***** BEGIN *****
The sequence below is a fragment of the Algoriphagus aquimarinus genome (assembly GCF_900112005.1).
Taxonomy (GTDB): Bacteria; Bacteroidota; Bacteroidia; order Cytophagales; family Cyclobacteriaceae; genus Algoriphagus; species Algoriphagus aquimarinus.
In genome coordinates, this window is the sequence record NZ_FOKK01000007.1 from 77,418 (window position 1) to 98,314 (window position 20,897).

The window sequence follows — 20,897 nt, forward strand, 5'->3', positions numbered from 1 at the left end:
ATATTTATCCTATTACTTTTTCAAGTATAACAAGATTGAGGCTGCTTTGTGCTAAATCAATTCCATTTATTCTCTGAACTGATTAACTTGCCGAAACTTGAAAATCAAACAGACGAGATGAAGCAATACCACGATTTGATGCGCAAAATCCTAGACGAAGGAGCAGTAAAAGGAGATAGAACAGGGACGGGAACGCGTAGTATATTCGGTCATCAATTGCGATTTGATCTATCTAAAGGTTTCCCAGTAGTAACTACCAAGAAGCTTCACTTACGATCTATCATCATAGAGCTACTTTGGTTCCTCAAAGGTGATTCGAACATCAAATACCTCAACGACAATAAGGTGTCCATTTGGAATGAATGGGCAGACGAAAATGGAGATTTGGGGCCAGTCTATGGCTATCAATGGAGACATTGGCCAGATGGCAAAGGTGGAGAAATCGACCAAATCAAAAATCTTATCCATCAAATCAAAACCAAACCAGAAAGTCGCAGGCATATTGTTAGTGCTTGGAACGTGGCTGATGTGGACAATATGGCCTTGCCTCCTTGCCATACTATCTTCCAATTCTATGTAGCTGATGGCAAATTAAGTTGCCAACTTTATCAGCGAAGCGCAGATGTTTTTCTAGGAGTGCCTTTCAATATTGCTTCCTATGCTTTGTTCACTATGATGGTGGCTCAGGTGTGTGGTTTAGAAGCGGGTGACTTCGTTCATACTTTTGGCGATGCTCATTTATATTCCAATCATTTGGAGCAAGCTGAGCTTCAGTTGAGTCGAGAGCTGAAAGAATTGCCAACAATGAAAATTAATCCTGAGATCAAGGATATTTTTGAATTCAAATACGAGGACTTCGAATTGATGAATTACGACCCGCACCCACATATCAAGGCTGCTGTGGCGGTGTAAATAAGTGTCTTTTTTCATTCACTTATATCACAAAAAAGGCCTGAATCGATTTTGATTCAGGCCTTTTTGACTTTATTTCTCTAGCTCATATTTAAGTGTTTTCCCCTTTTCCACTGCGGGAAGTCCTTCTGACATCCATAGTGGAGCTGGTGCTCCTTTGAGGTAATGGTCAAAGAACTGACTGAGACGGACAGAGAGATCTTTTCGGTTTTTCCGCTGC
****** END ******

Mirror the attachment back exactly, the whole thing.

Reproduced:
The sequence below is a fragment of the Algoriphagus aquimarinus genome (assembly GCF_900112005.1).
Taxonomy (GTDB): Bacteria; Bacteroidota; Bacteroidia; order Cytophagales; family Cyclobacteriaceae; genus Algoriphagus; species Algoriphagus aquimarinus.
In genome coordinates, this window is the sequence record NZ_FOKK01000007.1 from 77,418 (window position 1) to 98,314 (window position 20,897).

The window sequence follows — 20,897 nt, forward strand, 5'->3', positions numbered from 1 at the left end:
ATATTTATCCTATTACTTTTTCAAGTATAACAAGATTGAGGCTGCTTTGTGCTAAATCAATTCCATTTATTCTCTGAACTGATTAACTTGCCGAAACTTGAAAATCAAACAGACGAGATGAAGCAATACCACGATTTGATGCGCAAAATCCTAGACGAAGGAGCAGTAAAAGGAGATAGAACAGGGACGGGAACGCGTAGTATATTCGGTCATCAATTGCGATTTGATCTATCTAAAGGTTTCCCAGTAGTAACTACCAAGAAGCTTCACTTACGATCTATCATCATAGAGCTACTTTGGTTCCTCAAAGGTGATTCGAACATCAAATACCTCAACGACAATAAGGTGTCCATTTGGAATGAATGGGCAGACGAAAATGGAGATTTGGGGCCAGTCTATGGCTATCAATGGAGACATTGGCCAGATGGCAAAGGTGGAGAAATCGACCAAATCAAAAATCTTATCCATCAAATCAAAACCAAACCAGAAAGTCGCAGGCATATTGTTAGTGCTTGGAACGTGGCTGATGTGGACAATATGGCCTTGCCTCCTTGCCATACTATCTTCCAATTCTATGTAGCTGATGGCAAATTAAGTTGCCAACTTTATCAGCGAAGCGCAGATGTTTTTCTAGGAGTGCCTTTCAATATTGCTTCCTATGCTTTGTTCACTATGATGGTGGCTCAGGTGTGTGGTTTAGAAGCGGGTGACTTCGTTCATACTTTTGGCGATGCTCATTTATATTCCAATCATTTGGAGCAAGCTGAGCTTCAGTTGAGTCGAGAGCTGAAAGAATTGCCAACAATGAAAATTAATCCTGAGATCAAGGATATTTTTGAATTCAAATACGAGGACTTCGAATTGATGAATTACGACCCGCACCCACATATCAAGGCTGCTGTGGCGGTGTAAATAAGTGTCTTTTTTCATTCACTTATATCACAAAAAAGGCCTGAATCGATTTTGATTCAGGCCTTTTTGACTTTATTTCTCTAGCTCATATTTAAGTGTTTTCCCCTTTTCCACTGCGGGAAGTCCTTCTGACATCCATAGTGGAGCTGGTGCTCCTTTGAGGTAATGGTCAAAGAACTGACTGAGACGGACAGAGAGATCTTTTCGGTTTTTCCGCTGC